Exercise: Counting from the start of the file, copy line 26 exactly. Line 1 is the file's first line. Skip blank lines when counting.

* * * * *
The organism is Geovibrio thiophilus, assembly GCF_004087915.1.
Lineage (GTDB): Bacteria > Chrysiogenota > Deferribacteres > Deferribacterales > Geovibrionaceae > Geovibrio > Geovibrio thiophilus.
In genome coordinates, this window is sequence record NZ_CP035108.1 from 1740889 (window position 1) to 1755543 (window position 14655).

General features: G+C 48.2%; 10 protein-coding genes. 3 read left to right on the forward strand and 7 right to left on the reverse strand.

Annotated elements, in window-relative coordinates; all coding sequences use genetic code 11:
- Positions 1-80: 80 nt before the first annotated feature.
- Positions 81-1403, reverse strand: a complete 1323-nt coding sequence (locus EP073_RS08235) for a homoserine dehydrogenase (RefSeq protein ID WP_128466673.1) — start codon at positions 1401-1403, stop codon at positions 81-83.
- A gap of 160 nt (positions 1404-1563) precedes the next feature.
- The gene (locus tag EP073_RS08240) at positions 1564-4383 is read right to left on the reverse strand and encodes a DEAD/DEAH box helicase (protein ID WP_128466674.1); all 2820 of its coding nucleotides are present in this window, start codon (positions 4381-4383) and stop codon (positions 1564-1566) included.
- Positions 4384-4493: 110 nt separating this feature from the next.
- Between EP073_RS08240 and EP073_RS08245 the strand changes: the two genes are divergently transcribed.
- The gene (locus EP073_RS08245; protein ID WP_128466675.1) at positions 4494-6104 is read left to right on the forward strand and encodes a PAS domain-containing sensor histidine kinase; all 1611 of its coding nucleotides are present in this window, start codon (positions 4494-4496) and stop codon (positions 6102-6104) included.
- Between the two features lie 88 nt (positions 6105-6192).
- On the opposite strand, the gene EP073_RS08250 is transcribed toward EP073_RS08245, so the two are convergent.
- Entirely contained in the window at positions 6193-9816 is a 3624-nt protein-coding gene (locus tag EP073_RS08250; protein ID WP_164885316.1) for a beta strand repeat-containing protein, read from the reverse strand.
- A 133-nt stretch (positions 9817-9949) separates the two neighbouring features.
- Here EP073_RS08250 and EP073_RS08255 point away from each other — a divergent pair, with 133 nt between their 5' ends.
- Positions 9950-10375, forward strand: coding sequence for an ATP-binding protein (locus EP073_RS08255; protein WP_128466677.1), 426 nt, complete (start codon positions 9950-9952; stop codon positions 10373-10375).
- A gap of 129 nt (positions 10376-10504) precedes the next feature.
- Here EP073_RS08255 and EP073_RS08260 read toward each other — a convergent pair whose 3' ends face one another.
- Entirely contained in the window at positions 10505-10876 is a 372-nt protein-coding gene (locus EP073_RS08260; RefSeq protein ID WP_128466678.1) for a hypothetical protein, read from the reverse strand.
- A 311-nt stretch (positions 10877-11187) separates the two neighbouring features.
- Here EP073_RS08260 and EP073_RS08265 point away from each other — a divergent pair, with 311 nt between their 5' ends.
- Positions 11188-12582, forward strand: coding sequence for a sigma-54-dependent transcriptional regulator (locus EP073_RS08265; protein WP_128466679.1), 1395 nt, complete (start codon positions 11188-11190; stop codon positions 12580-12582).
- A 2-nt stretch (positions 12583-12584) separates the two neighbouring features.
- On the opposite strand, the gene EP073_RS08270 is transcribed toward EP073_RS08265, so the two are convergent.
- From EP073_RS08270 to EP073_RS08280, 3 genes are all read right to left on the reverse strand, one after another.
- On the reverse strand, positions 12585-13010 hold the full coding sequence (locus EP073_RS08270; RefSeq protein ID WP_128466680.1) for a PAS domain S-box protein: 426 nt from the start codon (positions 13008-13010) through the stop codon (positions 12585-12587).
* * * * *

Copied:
- On the opposite strand, the gene EP073_RS08270 is transcribed toward EP073_RS08265, so the two are convergent.